In Fast & Cold, A Guide To Alaska Whitewater, the author and first descentist, Andrew Embick, describes the Sheep River as a Class IV run with a mandatory portage around a Class VI gorge a few miles below the glacier. While we did not run it, the said gorge appears more Class IV in character. Similarly, the rest of the Sheep River contains only a few Class III rapids.
Scouting the Upper Gorge
The gorge is located at timberline (2,800ft) and on the downriver side we inflate our packrafts and transition from hiking to paddling.
With an Eskimo-style spray deck and a long tapered hull, the modern Alpacka Raft is more akin to a kayak than a small raft. On loan from Roman Dial, the boat is also equipped with thigh straps and a backrest. A large waterproof zipper in the stern allows the storage of gear inside the main floatation tube.
At twelve-pounds the “packyak” is twice as heavy as my regular boat. The six extra pounds, however, grant a much dryer, stable, and enjoyable ride.
Sheep River Valley
After several miles of splashy Class 2/3, the rivers gradient eases as we paddle through a high alpine valley surrounded by jagged peaks still covered in snow.
At the confluence with the South Fork of the Sheep River we stop for our third night and camp on a broad gravel/sand bar.
Grizzly Bear (Ursus arctos horribilis) Track
In the morning, within a short distance of our camp, are fresh grizzly bear (Ursus arctos horribilis) tracks.
Lower Sheep River
Below the South Fork numerous clear tributaries dilute the silty glacier water and the river’s color transitions from gray to turquoise.
Sheep River Canyon
At an elevation of 900 feet, near a low pass that leads to Rainbow Lake and Iron Creek, the braided river consolidates into a single channel. Before spilling out into the Susitna Valley, the river twists through a short canyon that contains wave trains and sharp turns around rocky escarpments. Class 3 in character, the whitewater is enjoyable and we wish for more.
Paddling into the Susitna Valley
Below, the current remains swift as the Sheep River meanders by giant cottonwood trees and beaver dams.
We wake lazily on our fifth day and continue for eight miles to the Talkeena River. In Athabaskan, Talkeetna means the river of plenty, and the watercourses strong current propels us efficiently. In several hours we cover the remaining 15 miles to the village of Talkeetna.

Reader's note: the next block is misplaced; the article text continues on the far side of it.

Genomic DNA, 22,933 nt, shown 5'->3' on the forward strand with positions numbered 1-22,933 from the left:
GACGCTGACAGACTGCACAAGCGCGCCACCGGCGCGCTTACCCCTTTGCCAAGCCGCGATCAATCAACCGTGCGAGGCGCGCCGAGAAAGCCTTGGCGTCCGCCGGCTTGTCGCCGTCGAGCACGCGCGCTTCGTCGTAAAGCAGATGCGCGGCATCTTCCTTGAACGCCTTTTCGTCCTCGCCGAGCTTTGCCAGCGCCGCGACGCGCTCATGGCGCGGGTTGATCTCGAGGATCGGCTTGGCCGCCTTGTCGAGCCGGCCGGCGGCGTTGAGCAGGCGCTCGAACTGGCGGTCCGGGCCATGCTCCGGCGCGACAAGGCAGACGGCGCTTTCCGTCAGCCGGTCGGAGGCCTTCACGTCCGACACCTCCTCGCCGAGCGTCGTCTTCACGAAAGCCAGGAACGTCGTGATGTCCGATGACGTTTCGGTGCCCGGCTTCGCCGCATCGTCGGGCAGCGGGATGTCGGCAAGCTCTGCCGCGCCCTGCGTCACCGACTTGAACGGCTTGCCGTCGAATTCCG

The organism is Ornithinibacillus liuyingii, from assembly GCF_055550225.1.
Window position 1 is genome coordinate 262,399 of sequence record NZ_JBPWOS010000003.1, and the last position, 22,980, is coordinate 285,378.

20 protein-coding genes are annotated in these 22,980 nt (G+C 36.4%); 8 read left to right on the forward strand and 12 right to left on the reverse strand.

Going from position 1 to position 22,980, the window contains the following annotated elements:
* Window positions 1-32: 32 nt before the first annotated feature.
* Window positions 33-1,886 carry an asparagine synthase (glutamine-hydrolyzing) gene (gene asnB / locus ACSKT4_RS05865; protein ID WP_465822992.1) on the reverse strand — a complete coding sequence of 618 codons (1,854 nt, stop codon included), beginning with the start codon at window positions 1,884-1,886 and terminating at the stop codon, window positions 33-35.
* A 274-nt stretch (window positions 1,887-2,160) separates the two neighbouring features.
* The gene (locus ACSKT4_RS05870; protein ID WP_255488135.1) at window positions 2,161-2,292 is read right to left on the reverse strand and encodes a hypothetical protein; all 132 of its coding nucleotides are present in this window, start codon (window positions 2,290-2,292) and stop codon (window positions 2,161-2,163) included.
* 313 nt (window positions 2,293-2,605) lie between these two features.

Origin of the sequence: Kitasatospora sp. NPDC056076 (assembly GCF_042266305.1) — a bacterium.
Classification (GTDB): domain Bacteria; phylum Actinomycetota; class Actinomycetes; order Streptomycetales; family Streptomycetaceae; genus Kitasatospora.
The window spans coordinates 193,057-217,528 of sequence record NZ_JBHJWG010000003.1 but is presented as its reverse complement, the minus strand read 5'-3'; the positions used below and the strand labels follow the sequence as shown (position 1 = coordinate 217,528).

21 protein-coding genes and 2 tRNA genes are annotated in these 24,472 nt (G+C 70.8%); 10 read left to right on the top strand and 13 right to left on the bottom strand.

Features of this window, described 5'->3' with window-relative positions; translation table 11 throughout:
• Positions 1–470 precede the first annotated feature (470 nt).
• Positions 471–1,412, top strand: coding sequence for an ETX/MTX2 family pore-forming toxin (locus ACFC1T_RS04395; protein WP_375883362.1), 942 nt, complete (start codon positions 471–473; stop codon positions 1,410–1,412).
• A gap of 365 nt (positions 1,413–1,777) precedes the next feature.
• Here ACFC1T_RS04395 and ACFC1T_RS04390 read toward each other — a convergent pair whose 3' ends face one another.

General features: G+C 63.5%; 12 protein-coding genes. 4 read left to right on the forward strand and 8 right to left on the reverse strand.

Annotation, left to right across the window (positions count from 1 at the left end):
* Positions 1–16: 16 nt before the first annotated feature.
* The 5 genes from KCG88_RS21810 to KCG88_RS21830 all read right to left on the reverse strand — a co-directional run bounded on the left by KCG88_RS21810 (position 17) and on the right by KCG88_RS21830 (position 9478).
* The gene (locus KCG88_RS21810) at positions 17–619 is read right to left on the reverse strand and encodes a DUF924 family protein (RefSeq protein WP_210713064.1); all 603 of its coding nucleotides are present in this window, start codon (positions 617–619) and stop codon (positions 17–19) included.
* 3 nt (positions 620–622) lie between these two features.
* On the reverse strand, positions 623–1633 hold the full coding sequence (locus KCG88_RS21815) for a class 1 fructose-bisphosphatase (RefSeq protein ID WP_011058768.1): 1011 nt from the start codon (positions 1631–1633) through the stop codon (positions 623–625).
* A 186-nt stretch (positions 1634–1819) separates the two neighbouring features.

Located at the end of a 14-mile spur of the George Parks Highway, Talkeetna is home to 900 year-round residents and remains an important transportation hub that hosts a busy airport, railroad depot, and an eclectic collection of shops, restaurants, and hotels that includes one of Alaska’s last remaining roadhouses.
King Sheep Route
Starting near the small town of Chickaloon on the Matanuska River, Brad Meiklejohn and I spent five days traveling 31 miles by foot and 62 miles by packraft across the Talkeetna Mountains to the village of Talkeetna, Alaska. Having hiked up the Kings River and traveled the entire length of the Sheep River we call the route “The Kings Sheep.”
Brad Meiklejohn, Sheep River Glacier
“Something will have gone out of us as a people if we ever let the remaining wilderness be destroyed; if we permit the last virgin forests to be turned into comic books and plastic cigarette cases; If we drive the few remaining members of the wild species into zoos or to extinction; if we pollute the last clear air and dirty the last clean streams and push our paved roads through the last of the silence, so that never again will Americans be free in their own country from the noise, the exhausts, the stinks of human and automotive waste. And so that never again can we have the chance to see ourselves single, separate, vertical and individual in the world, part of the environment of trees and rocks and soil, brother to the other animals, part of the natural world and competent to belong in it……We need wilderness preserved--as much of it as is still left, and as many kinds--because it was the challenge against which our character as a people was formed.” -- Wallace Stegner